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Tip of the Day 11/3:Choosing a GPSr —basemap

In this post on Choosing a GPSr (GPS receiver),we’d like to explain why or why not you may consider using a basemap.

There are two kinds of maps involved in a GPSr purchase. Basemaps live on the PC and store information sent to and from the GPSr. Navigation maps live on the handheld device and guide you around. Some GPSr devices can download maps from the PC,but not all of them can do so. Most PC basemaps can be updated with information from the GPSr,such as the track a person took while walking a trail through the woods. Also,many basemaps can be overlaid with information like geocache locations and waypoints  downloaded from online services.

Garmin’s MapSource is the most widely used basemap. It’s easy to read,although its features are pretty basic. Magellan’s AccuTerra basemap is an excellent choice for outdoor enthusiasts. We also like the DeLorme’s Topo USA series for its rich detail;the problem is that the graphics chew up PC performance.

Desktop mapping software has become less important over the last couple of years,as services like Google Maps have evolved to provide superior utility. Still,the desktop software is often the only means by which to reliablly transfer routes and maps to teh GPSr. Some vendors also make updates to the maps available as free downloads. Keep an eye on Geocaching.com for further developments in this area. As developers take advantage of Google Maps’openness,the service’s utility as a geocaching tool will improve.

Be sure the mapping software you use can import GPX files,which contain all the relevant details about a cache. Incredibly,we found that some products marketed to geocachers didn’t support this basic function. You might also want to see if map updates can be obtained via a subscription. You can also invest in Topgrafix’GeoBuddy software,which downloads maps as you need them. At $74.95,it’s approaching pricey,but still may be worth it for you.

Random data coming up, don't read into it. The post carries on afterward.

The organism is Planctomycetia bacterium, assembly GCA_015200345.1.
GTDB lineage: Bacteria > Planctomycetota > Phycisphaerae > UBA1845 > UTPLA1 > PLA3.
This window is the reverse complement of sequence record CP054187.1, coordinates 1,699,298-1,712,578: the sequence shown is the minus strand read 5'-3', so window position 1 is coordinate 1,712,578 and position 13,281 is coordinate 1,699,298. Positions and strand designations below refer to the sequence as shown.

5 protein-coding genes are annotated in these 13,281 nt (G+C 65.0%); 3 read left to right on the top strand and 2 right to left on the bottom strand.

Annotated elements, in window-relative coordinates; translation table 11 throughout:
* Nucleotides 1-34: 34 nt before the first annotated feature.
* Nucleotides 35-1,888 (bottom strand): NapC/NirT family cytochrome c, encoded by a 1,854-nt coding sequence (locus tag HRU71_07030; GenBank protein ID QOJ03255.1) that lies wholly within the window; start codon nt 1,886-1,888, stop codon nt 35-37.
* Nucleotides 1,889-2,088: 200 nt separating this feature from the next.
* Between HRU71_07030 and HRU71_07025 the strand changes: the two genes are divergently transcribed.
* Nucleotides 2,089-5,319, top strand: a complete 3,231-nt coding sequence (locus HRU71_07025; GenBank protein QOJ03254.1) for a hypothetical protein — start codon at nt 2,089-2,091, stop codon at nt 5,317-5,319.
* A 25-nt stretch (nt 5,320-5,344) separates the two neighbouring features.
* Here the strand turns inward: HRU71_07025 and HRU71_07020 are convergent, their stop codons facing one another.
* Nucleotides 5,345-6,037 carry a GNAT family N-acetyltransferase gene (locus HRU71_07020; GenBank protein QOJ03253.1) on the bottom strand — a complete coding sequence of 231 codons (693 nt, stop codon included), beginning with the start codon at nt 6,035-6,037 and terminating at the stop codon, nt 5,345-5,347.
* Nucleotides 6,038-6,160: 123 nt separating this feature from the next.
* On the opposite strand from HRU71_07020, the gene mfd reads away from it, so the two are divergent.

Some basemaps come pre-installed on the GPSr. You want to be very comfortable using the map you’ve chosen,since you’ll be looking at it a lot. That’s why it’s important to test-drive a GPSr before you buy it. Take some time to test different candidates and choose one that feels right to you. In our experience,most retailers will let you take a GPSr outside for as long as a day or two if you leave a driver’s license or credit card.

Lines should be sufficient thickness to distinguish between roads and waterways. Colors should be vivid or user-definable.

Resolution should be good enough to clearly delineate wooded from urban areas and you should be able to display points of interest that can serve as references. You actually don’t want too much detail on a basemap,since too many waypoints can be distracting. A good map should let you clearly identify your target and give you an idea of the surrounding terrain. As we’ve mentioned before,most auto nav systems don’t give you that level of precision,which is one reason they don’t make good geocaching devices.

Be sure the handheld unit you buy comes with an installed map that covers at least a several-hundred mile radius around your home location. If you’re going to be geocaching internationally,check the vendor website for available international maps. These usually come on plug-in SIM cards,which can cost up to $100 each. However,they’re a lot simpler to use than scribbling waypoints on Google Maps printouts.


How do you use your basemap? Comment on this post to share!

2 comments to Tip of the Day 11/3:Choosing a GPSr —basemap

  • Laurie Steuri

    Hi Paul! You didn’t mention “Base Camp”which is Garmin’s replacement (I believe) for Map Source. It has more features and is much easier to use than Map Source. I’m not sure that all of the Garmin maps that you purchase are compatible –especially those that were bought a few years ago,but I received the software with my NE US map purchase and it’s great!

  • We haven’t tried BaseMap yet,but are always willing to make the planning of an outing easier! Thanks for the head’s up!

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